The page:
"I could care less about the Ryan Leaf decision,'' Smith said. "I've heard it so many times that we can't take a quarterback because of what happened in the past. Whether we decide to take a quarterback or not has nothing to do with Ryan Leaf. I didn't take this job with the idea that we can't do something that might help the team.''

Over the weekend and into the week, Smith settled into long daily meetings on defensive players that will conclude on Wednesday. He'll surface Wednesday and start calling teams about trades and talking to agents who represent players at the top of the draft -- Manning, Robert Gallery, Larry Fitzgerald and maybe Sean Taylor and Ben Roethlisberger.

Ideally, Smith would love to find a way to trade down and draft Philip Rivers at quarterback and also land Gallery, but that's impossible. In fact, every combination of scenarios doesn't net them solutions to their problems.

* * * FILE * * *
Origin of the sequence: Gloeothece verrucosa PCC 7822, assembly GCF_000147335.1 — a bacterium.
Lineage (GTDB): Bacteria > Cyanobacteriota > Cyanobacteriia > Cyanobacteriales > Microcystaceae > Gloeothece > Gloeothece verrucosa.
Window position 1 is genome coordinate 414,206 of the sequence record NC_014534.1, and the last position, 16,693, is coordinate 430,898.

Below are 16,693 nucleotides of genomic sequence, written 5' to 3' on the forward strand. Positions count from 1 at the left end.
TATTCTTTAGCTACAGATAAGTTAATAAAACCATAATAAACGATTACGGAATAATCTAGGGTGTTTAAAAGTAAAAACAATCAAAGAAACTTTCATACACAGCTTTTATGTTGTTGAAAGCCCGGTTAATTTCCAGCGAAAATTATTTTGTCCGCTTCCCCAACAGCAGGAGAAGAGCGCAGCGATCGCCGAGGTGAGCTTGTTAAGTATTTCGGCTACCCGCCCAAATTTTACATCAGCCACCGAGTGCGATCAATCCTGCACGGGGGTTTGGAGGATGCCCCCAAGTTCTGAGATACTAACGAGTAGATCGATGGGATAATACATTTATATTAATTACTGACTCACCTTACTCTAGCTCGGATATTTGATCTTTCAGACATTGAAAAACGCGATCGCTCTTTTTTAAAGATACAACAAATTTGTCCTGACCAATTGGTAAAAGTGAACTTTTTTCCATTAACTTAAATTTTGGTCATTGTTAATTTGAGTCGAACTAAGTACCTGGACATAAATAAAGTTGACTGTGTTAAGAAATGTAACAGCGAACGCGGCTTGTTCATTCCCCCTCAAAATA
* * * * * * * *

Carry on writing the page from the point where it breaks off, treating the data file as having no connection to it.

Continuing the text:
Why? The Chargers want another young quarterback. Drew Brees, the quarterback whom the Chargers felt they could get in the second round of the 2001 draft, is no longer the quarterback of the Chargers future. He's still on the roster and if a young quarterback isn't ready for the season opener, Brees may end up starting, but his days are numbered.

"Drew is just here, and we'll just see what happens,'' Smith said. "All of his failing didn't have to do with just him. He can't be totally blamed for the lack of production at wide receiver or that the offensive line was depleted by injuries.''

Brees may not be totally to blame for last year's poor offensive showing, but he's taking the fall. The Chargers traded away Vick because they thought they could revamp the offense in a trade with the Falcons. The key was getting halfback Ladainian Tomlinson, Brees, wide receiver Tim Dwight, a third-rounder in 2001 and a second-rounder in 2002.

It didn't work. The third-rounder turned out to be undersized cornerback Tay Cody, who was cut before the start of last season. The 2002 second-round pick was wide receiver Reche Caldwell, who was plagued by dropped passes last season and has only 30 catches in two years. Dwight is an offensive catalyst, but he's essentially a No. 3 receiver.